I welcome the announcement by Amber Rudd. It is somewhat reassuring to see the government acknowledge the true extent of the devastation and pain acid attacks inflict on its victims and their families, both psychologically and physically. Because of this, and the sheer fear and life-changing injuries acid can cause, I do hope this is the start of much more being done to prevent these attacks, punish the perpetrators and support the victims. I request the government and the Home Secretary to implement further reforms and provide more support for victims so hopefully other countries will look to the UK when it comes to dealing with acid attacks.
The proposals to ban carrying acid in public without ‘good reason’ are encouraging, and I hope these verbal remarks can be acted upon swiftly to become legislation. This hand in hand with Amber Rudds decision to ‘drastically limit the public sale of sulphuric acid’ reassures me that this issue is being tackled. Banning the sale of acid to those under the age of 18 might be something we all at one time imagined was already in place but to its surprise, it wasn’t. Deregulation can and is having negative effects on society and we must ensure that there is sufficient regulation when it comes to dealing with acid attacks.
I am proud of the growing change.org petition that gained support from over half a million people. It goes to show we are stronger when we work together. There is such strength and power that comes from a world that sees an opportunity to help and does just that. I would also like to thank the Acid Survivors Trust International and Katie Piper for their additions to the campaign and support.
I hope the continued coverage, the constant awareness and the seriousness of such horrific crimes are noted by all and that we continue to play our part in society to end such repugnant practices. We cannot let the issue of acid attacks be forgotten and we will continue to push the government, local councils, local representatives and other influential members of the society to use their influence in tackling this Victorian-era practice.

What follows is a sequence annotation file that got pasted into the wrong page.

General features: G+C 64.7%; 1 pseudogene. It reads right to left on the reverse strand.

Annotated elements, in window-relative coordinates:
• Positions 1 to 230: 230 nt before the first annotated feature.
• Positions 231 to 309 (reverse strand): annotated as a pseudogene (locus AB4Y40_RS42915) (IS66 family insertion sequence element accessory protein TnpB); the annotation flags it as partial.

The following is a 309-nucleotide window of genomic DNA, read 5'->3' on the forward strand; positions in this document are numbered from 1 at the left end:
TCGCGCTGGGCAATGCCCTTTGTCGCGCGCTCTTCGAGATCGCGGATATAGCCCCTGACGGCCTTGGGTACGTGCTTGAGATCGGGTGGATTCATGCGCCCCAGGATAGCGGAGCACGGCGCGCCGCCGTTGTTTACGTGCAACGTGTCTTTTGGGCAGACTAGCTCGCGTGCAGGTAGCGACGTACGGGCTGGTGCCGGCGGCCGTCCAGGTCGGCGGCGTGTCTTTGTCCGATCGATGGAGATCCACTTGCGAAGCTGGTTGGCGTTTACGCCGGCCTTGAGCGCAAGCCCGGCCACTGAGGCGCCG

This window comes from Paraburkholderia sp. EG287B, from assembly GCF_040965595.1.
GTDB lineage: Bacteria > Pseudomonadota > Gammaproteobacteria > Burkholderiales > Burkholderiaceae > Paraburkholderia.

I will never forget the life changing events of my 21st birthday. Every unfortunate victim of acid attacks will always reflect on such traumatic experiences. I started this to make a change, and I continued because people of all ages were confiding in me. It is unacceptable in this day and age to be fearful of such attacks and I hope the people of the U.K don’t live their lives in fear. We want to be free. We want to walk freely on the streets without the threat of someone spraying acid or any other harmful corrosive substances.
The UK is often at the top of list when it comes to research, technology and universities. Let’s make sure that when it comes to tackling problems like acid, we are also on top and for that, we need strong leadership from the government and the Home Office. This announcement is welcome, reassuring and a step in the right direction but I am also hopeful that there will be more to follow in ensuring these attacks are gone, once and for all.